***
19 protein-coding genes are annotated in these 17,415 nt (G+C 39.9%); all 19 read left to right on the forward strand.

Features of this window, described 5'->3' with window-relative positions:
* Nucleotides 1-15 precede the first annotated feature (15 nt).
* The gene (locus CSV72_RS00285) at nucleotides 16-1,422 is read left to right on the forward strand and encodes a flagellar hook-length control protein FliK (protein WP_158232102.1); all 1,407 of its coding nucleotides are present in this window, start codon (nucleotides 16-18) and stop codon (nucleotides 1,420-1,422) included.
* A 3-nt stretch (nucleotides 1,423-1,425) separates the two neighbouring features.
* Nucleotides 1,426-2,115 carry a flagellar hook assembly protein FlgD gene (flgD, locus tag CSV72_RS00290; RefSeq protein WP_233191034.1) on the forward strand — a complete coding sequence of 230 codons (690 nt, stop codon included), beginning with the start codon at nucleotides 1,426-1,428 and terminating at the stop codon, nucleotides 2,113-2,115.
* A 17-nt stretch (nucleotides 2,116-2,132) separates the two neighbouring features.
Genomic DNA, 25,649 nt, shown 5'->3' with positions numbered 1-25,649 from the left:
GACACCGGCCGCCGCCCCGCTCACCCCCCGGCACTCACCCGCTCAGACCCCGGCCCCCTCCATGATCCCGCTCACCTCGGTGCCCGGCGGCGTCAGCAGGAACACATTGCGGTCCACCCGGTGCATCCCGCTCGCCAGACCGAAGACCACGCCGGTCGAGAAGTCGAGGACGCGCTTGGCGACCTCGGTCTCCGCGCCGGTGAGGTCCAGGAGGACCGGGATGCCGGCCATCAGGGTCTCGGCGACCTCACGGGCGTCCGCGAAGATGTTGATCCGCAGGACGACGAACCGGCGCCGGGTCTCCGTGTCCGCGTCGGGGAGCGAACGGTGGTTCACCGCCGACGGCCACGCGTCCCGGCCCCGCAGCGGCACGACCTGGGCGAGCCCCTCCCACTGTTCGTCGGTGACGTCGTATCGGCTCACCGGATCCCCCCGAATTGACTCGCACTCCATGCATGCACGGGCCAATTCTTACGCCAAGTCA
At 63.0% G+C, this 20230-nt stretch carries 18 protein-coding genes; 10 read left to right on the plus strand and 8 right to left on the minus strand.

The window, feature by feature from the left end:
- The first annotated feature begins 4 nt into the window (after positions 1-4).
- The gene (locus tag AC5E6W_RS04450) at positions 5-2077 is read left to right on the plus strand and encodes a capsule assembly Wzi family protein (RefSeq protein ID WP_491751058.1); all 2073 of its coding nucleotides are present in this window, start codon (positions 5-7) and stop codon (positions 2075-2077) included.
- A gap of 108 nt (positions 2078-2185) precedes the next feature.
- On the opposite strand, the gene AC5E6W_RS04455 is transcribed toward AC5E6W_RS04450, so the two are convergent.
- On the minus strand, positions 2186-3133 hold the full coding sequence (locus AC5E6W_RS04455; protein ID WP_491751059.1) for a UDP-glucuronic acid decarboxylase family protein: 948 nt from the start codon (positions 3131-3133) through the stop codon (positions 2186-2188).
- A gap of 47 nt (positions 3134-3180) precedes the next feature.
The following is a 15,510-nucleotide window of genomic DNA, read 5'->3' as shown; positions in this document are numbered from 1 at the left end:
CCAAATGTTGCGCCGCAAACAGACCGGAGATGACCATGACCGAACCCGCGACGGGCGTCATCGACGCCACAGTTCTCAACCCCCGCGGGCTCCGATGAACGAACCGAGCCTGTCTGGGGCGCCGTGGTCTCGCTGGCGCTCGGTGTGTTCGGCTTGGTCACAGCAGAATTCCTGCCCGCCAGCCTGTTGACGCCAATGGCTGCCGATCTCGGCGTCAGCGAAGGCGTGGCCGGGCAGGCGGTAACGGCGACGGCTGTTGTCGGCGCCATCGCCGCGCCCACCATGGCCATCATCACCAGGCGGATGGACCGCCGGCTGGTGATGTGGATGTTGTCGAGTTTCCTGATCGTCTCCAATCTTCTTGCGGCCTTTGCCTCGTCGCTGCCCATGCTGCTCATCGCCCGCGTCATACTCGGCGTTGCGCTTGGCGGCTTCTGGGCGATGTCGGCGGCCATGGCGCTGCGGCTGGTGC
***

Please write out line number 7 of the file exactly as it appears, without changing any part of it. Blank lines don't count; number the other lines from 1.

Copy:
* A 17-nt stretch (nucleotides 2,116-2,132) separates the two neighbouring features.